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Recent municipal monstrosities reveal Montreal’s misplaced priorities

Opinion by

Students in Montreal are aggravated and appalled by the minor annoyances that life here has thrown at them, such as the maze of construction and the grinding traffic. But, those of us who have been living here for a while know exactly what the problem is: Montreal’s municipal government has lately directed its energies towards projects of dubious utility. On the rare occasions that it does deign to act, the City tends to either make an unnecessary issue out of something minor, or mess with something that’s working just fine. Either way, it’s a given that the municipal government will devote tax dollars to something extraneous, rather than things that residents of Montreal care about.

The most recent example of a completely unnecessary issue that the City has taken upon itself to deal with is the shocking scourge of dog owners not picking up their pooch’s…you know. Given that it’s a small issue, one would figure that individual boroughs could handle it on their own—but no! The municipal government, which should be focusing on greater, more pressing issues that affect the entire city, has decided to meddle and devote $950,000 of taxpayer money to an advertising campaign: This includes photos, statues of dog crap on top of bus shelters downtown, and live street art performances. While ton caca de chien, c’est pas de rien (your dog’s doodoo, it’s no small matter) is a pretty funny slogan, it’s highly unlikely that the war on feces campaign is going to be treated as any more than a punchline at the City’s expense. One wonders how Mayor Denis Coderre and his administration can endorse this boondoggle with a straight face, especially given that there are several public infrastructure issues in Montreal that deserve urgent attention. These include increasing snow and ice removal operations, paving streets, and making public transportation more affordable and wheelchair accessible.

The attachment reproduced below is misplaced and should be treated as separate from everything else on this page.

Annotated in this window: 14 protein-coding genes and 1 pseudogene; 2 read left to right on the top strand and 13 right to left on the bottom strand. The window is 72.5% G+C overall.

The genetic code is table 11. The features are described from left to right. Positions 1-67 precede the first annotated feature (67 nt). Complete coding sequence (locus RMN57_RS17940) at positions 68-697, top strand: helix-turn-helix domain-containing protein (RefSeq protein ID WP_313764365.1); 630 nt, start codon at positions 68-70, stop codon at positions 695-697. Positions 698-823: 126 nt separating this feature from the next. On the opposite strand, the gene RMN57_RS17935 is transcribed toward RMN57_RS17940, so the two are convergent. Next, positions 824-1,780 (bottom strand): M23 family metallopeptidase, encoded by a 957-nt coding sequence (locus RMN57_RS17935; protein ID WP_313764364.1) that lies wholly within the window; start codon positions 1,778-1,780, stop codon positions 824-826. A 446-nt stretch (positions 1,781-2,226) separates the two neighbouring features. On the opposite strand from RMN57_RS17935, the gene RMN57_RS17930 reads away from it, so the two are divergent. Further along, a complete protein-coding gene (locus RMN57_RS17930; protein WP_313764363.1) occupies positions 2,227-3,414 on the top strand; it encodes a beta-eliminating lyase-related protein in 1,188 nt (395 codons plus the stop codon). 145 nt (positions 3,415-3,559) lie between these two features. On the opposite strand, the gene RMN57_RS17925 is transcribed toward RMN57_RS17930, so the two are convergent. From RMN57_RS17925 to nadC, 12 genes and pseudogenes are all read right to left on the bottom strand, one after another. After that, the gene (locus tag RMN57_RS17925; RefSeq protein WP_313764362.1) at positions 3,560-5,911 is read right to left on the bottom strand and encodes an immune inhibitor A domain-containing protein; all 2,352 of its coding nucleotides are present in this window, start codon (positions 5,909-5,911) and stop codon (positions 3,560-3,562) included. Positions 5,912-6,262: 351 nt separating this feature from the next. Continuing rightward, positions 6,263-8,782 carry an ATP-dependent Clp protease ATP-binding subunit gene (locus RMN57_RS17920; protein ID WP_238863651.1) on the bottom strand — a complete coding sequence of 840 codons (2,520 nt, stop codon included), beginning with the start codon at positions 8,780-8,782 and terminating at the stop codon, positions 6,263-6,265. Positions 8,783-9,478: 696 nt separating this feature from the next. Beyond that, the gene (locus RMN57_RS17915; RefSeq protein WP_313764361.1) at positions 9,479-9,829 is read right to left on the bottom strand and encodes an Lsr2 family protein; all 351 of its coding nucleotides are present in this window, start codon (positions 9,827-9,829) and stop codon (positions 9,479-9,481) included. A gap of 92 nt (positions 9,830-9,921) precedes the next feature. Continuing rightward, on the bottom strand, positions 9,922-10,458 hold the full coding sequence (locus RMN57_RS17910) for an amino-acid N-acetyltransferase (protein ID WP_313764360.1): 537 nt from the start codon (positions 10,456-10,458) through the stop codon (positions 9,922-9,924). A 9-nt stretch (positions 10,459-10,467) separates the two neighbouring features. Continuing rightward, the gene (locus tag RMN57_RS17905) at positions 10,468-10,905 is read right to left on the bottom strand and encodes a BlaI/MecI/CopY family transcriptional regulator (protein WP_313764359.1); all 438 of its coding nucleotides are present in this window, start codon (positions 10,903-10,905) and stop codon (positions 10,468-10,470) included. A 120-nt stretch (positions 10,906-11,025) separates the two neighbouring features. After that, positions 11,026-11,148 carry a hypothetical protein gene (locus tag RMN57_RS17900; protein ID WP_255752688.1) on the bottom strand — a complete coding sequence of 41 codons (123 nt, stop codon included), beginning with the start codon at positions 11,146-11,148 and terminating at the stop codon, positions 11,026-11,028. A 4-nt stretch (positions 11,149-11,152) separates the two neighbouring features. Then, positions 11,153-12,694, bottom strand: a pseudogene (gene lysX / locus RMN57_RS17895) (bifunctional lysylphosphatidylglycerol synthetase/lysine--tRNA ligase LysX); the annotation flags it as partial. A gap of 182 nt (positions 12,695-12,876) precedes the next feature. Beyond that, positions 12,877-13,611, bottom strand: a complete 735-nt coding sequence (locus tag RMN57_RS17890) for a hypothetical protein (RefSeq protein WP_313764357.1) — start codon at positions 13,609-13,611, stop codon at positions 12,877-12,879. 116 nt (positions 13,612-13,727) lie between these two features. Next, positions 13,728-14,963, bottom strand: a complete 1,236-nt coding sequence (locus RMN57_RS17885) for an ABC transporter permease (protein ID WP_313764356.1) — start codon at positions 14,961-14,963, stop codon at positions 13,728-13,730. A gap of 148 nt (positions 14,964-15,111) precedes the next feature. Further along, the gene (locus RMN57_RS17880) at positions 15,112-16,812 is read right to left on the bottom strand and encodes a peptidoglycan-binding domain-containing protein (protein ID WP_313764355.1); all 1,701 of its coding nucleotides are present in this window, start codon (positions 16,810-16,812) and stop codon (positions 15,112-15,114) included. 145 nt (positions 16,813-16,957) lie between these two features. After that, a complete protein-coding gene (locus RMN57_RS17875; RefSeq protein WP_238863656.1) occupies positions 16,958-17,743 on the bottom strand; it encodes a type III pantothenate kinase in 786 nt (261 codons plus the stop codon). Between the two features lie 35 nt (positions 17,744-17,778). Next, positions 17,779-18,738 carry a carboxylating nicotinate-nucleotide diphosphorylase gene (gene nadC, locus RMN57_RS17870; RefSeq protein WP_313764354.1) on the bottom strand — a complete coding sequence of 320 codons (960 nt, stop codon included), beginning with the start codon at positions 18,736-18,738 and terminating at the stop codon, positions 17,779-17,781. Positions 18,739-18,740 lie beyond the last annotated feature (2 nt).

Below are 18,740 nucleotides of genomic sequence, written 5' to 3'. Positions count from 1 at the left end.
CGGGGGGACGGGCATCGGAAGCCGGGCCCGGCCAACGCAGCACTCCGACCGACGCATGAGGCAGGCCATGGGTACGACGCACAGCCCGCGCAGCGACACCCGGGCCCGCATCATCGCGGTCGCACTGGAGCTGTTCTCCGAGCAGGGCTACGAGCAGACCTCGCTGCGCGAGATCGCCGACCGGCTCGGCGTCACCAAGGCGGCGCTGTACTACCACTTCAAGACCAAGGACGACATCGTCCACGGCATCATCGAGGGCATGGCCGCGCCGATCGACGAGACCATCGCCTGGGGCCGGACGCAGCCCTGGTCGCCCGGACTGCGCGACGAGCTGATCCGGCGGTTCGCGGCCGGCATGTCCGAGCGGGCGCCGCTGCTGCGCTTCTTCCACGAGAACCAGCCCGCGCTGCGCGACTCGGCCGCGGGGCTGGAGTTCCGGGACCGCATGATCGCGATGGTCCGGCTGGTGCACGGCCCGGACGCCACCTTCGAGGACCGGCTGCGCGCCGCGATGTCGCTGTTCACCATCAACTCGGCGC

Montreal’s municipal government has lately directed its energies towards projects of dubious utility. On the rare occasions that it does deign to act, the City tends to either make an unnecessary issue out of something minor, or mess with something that’s working just fine.

The City’s administration would do well to remember an important saying: If it ain’t broke, don’t fix it. Time after time—to the detriment of Montrealers—the City manages to misplace its priorities, neglecting urgent infrastructure maintenance in favour of expensive beautification stunts. One example of the latter, which is of particular interest to McGill students, is the City’s decision to completely tear up McTavish Street in order to complete a link in the Fleuve-Montagne project for Montreal’s 375th birthday. The overall cost for the project is currently projected to be $55.3 million—a 30 per cent increase from the city’s last estimation, and 75 per cent from the previous projection. Seventy-five per cent is a shift from absurd to outright wasteful. The Fleuve-Montagne path is just another example of the excessive amount of money going to often unnecessary and low-priority programs for residents. Other recent examples include the artificial tree stumps on Mount Royal and the 39.5 million-dollar mood lighting on the Jacques-Cartier Bridge.

It seems as though Montreal is not in touch with its citizens’ priorities. Efforts should be focused on public infrastructure maintenance—in other words, the things that students and residents need and can benefit from now. Present issues should be resolved before trying to figure out what beautification projects can be afforded in the future. Ultimately, it comes down to priorities. It seems like the City of Montreal has the wrong ones.

 

 

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